A STREET FIGHTER AGAINST A MUAY THAI STYLIST AND A KUNGFU PRACTITIONER

Kungfu fighting

Kungfu is trained for real fighting



Question

Another example of the modern combat philosophy is Muai Thai kick-boxing, and I have noticed that a person who studies one year of kick-boxing can easily defeat a student who studies one year of Chinese Kung Ku. I understand that Chinese Kung Fu takes longer to develop, however if the issue is self-defense then wouldn't it be better for someone to study any of the modern combat styles than spend three times that amount of time learning Chinese Kung Fu?

— Alex, Malaysia


Answer

If we are referring to those who use Muai Thai and Chinese Kungfu to fight, I would say the de facto situation of the world today is that more that eight out of ten times, a person who practices Muai Thai for six months can easily defeat a person who practices Chinese Kungfu for three years or for thirty years.

Actually it does not matter for how many years he has practiced Chinese Kungfu. The fact is that he cannot use his Kungfu to fight. If he fights, he usually uses Karate, Taekwondo or Muai Thai. This has become a laughing stock of Kungfu.

Nevertheless, if we take the other 20% of those who can use Chinese Kungfu to fight, the situation will be different. After one year of training, the fighting abilities of a Muai Thai practitioner and a Kungfu practitioner are about equal. But after three years, a Kungfu practitioner can defeat a Muai Thai practitioner most of the time, and after ten years he can defeat the latter almost all the time.

Many people may be surprised that Muai Thai, like Brazilian Jujitsu, is also a sport with safety rules. When safety rules no longer apply, as in a street fight, it may be dangerous for the practitioner to use Muai Thai, though it will not be as dangerous as to use Brazilian Jujitsu.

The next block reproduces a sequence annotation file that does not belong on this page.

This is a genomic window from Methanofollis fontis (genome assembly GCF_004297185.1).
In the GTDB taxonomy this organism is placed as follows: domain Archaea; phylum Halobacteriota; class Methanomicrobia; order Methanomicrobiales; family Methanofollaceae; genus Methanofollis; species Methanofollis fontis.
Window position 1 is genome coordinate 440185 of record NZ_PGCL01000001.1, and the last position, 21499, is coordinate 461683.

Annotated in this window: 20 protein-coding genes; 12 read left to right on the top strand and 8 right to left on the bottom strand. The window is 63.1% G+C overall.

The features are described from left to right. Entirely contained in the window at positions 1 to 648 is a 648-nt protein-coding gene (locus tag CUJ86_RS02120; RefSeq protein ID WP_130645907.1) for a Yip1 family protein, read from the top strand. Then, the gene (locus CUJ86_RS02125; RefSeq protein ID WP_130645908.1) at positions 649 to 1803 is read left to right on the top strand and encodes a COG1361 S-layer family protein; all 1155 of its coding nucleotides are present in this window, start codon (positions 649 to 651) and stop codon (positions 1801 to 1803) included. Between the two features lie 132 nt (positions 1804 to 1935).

Suppose you were a notorious street fighter. When a Maui Thai stylist attacks you, grip a hard chair. As he kicks at you or strikes you with his elbow, move a step backward and simultaneously slam the chair onto his leg or arm. Immediately, irrespective of whether his leg, arm or your chair breaks or not, thrust the legs or whatever remains of the chair into your attacker's face or body.

This counter is likely to put your Muai Thai opponent out of action, not because he is not a good Muai Thai fighter, but paradoxically because he is a Muai Thai fighter he is not trained to handle such combat situations, as such things never happen in a Maui Thai fighting ring for which he is specially trained.

What would happen if you apply the same counter to a Kungfu practitioner. In the first place, if you are holding a chair in your hands, a Kungfu practitioner would not attack you with kicks. He would use other techniques and tactics.

Even if he kicks at you, and you slam your chair on his leg, he would know to respond. He may, for example, respond with “Lead Horse Back to Stable” to pull you to fall forward following your attacking momentum, then strike your face with “Fierce Dragon Across Stream”, and finish you off with “Golden Cockerel Stands Solitarily”.

Why could a Kungfu practitioner respond effectively to your chair attack, whereas a Muai Thai practitioner might be quite helpless? It is because the Muai Thai practitioner trains for sport, whereas the Kungfu practitioner trains for real life fighting. And meeting an opponent holding a chair as a weapon is quite common.

Whether one wishes to practice Kungfu or other martial arts or sports is a matter of personal opinion. Nevertheless, the answer above will provide some useful information for making a wise choise.


The above is taken from Question 11 of May 2003 Part 1 of the Selection of Questions and Answers.

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